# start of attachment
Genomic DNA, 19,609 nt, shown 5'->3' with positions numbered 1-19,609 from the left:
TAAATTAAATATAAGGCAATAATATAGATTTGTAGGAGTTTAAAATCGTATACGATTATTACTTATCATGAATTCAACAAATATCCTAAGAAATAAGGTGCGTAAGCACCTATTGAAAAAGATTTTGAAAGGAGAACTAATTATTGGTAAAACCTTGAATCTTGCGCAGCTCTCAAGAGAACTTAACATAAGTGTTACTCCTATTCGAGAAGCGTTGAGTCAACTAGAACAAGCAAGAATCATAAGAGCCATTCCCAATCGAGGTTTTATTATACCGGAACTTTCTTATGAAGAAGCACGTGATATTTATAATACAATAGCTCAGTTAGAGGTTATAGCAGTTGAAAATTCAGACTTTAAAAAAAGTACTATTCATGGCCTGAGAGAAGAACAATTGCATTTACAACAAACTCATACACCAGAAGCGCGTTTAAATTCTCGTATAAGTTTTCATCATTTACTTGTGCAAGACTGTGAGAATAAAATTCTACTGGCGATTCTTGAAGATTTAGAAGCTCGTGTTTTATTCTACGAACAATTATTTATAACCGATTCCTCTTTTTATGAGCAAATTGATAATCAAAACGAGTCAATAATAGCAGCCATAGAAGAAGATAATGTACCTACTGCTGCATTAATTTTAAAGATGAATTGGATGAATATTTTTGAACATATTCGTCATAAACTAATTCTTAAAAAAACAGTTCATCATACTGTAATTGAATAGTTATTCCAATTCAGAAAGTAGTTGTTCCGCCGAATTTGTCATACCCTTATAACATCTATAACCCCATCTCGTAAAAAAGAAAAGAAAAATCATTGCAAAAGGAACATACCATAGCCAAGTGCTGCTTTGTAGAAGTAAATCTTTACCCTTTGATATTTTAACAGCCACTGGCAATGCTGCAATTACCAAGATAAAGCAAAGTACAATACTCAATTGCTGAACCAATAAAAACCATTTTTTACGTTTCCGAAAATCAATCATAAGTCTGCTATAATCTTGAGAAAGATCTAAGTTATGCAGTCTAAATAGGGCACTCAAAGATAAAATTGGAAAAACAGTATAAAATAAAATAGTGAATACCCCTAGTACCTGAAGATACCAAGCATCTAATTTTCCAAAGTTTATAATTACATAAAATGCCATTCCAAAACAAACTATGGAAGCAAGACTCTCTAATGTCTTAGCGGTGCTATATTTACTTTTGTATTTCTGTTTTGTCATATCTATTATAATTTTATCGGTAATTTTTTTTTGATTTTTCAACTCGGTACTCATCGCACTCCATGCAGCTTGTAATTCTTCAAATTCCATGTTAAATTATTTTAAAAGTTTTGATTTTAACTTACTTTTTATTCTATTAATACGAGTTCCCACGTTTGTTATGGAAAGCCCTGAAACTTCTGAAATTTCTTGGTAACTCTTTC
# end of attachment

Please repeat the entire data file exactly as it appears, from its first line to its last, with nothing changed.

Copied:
Genomic DNA, 19,609 nt, shown 5'->3' with positions numbered 1-19,609 from the left:
TAAATTAAATATAAGGCAATAATATAGATTTGTAGGAGTTTAAAATCGTATACGATTATTACTTATCATGAATTCAACAAATATCCTAAGAAATAAGGTGCGTAAGCACCTATTGAAAAAGATTTTGAAAGGAGAACTAATTATTGGTAAAACCTTGAATCTTGCGCAGCTCTCAAGAGAACTTAACATAAGTGTTACTCCTATTCGAGAAGCGTTGAGTCAACTAGAACAAGCAAGAATCATAAGAGCCATTCCCAATCGAGGTTTTATTATACCGGAACTTTCTTATGAAGAAGCACGTGATATTTATAATACAATAGCTCAGTTAGAGGTTATAGCAGTTGAAAATTCAGACTTTAAAAAAAGTACTATTCATGGCCTGAGAGAAGAACAATTGCATTTACAACAAACTCATACACCAGAAGCGCGTTTAAATTCTCGTATAAGTTTTCATCATTTACTTGTGCAAGACTGTGAGAATAAAATTCTACTGGCGATTCTTGAAGATTTAGAAGCTCGTGTTTTATTCTACGAACAATTATTTATAACCGATTCCTCTTTTTATGAGCAAATTGATAATCAAAACGAGTCAATAATAGCAGCCATAGAAGAAGATAATGTACCTACTGCTGCATTAATTTTAAAGATGAATTGGATGAATATTTTTGAACATATTCGTCATAAACTAATTCTTAAAAAAACAGTTCATCATACTGTAATTGAATAGTTATTCCAATTCAGAAAGTAGTTGTTCCGCCGAATTTGTCATACCCTTATAACATCTATAACCCCATCTCGTAAAAAAGAAAAGAAAAATCATTGCAAAAGGAACATACCATAGCCAAGTGCTGCTTTGTAGAAGTAAATCTTTACCCTTTGATATTTTAACAGCCACTGGCAATGCTGCAATTACCAAGATAAAGCAAAGTACAATACTCAATTGCTGAACCAATAAAAACCATTTTTTACGTTTCCGAAAATCAATCATAAGTCTGCTATAATCTTGAGAAAGATCTAAGTTATGCAGTCTAAATAGGGCACTCAAAGATAAAATTGGAAAAACAGTATAAAATAAAATAGTGAATACCCCTAGTACCTGAAGATACCAAGCATCTAATTTTCCAAAGTTTATAATTACATAAAATGCCATTCCAAAACAAACTATGGAAGCAAGACTCTCTAATGTCTTAGCGGTGCTATATTTACTTTTGTATTTCTGTTTTGTCATATCTATTATAATTTTATCGGTAATTTTTTTTTGATTTTTCAACTCGGTACTCATCGCACTCCATGCAGCTTGTAATTCTTCAAATTCCATGTTAAATTATTTTAAAAGTTTTGATTTTAACTTACTTTTTATTCTATTAATACGAGTTCCCACGTTTGTTATGGAAAGCCCTGAAACTTCTGAAATTTCTTGGTAACTCTTTC